Race Weekend Central

The Underdog House: Racing for Future Stability at Texas

This season is almost over, but not all the dominoes from Silly Season 2017 have finished dropping, which means that underdog drivers are racing for their jobs next year, and their race teams are seeking survival. Why is this important? Because of all the behind-the-scenes employees who could potentially be out of work if their race team shuts down – the office workers, the mechanics, the hauler drivers.

Some drivers know their 2018 fate already –for example, Ryan Blaney and Aric Almirola upgrade to Team Penske and Stewart-Haas Racing, while Paul Menard, Kasey Kahne and Darrell Wallace, Jr. will join the Wood Brothers, Leavine Family Racing and Richard Petty Motorsports, respectively.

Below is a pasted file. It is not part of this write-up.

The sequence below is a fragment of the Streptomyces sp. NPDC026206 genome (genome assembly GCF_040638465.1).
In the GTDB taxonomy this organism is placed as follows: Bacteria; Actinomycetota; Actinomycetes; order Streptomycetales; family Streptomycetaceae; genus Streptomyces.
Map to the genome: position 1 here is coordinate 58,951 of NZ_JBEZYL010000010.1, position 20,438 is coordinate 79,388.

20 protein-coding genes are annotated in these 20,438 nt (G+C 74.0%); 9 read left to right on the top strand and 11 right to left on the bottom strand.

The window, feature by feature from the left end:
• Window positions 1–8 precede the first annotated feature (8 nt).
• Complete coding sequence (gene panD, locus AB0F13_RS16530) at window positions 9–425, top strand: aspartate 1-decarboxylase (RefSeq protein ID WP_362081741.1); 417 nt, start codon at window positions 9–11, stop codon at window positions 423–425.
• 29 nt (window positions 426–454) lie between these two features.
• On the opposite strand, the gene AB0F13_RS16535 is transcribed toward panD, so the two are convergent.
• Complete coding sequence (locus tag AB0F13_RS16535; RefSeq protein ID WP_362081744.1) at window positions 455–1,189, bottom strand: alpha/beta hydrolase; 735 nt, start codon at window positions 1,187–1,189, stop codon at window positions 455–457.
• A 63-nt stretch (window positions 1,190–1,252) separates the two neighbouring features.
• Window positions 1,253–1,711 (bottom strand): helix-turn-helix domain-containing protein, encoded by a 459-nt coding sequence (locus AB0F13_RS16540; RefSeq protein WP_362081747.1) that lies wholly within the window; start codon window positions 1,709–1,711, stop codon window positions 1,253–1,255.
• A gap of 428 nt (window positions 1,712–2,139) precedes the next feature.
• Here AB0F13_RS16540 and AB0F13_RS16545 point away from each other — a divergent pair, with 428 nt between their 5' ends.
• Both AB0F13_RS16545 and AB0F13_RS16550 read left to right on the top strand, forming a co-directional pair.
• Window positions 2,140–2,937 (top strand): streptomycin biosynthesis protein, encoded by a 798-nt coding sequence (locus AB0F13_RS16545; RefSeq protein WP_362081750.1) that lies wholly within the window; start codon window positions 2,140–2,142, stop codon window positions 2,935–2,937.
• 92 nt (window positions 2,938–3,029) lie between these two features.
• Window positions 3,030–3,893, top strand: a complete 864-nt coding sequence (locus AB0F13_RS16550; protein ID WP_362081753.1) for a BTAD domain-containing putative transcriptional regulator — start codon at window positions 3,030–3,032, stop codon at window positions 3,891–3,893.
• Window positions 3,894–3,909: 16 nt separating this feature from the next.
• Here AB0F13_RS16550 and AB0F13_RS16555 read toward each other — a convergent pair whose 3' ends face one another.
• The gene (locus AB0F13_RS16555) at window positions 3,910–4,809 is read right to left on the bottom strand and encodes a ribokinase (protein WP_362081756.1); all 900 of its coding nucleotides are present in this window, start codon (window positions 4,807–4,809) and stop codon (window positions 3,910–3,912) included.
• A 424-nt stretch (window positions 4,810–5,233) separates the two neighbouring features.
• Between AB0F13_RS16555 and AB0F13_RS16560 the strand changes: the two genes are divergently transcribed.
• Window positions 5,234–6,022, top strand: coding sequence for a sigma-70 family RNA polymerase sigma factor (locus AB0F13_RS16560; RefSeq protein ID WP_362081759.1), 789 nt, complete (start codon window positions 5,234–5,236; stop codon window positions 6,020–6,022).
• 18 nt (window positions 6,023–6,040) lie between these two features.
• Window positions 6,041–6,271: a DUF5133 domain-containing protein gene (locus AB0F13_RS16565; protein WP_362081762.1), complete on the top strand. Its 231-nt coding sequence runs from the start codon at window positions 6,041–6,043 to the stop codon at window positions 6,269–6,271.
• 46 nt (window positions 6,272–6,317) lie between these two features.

Matt DiBenedetto returns to Go FAS, Ty Dillion stays at Germain and the JTG Daughtery duo of AJ Allmendinger and Chris Buescher will stay put. But teams like Front Row Motorsports have yet to confirm their 2018 lineup, and BK Racing has been plagued by financial uncertainty all year. Can alliances with larger teams like Richard Childress Racing continue to work well for these smaller teams? Will first-year full-time Cup Series teams like TriStar Motorsports or Rick Ware Racing be able to return? Will Premium Motorsports or Circle Sport continue to rotate drivers? Could the part-time teams like Motorsports Business Management, Beard Motorsports or Gaunt Brothers Racing be back for the restrictor-plate mayhem, or even more?

There are still plenty of questions for teams to answer.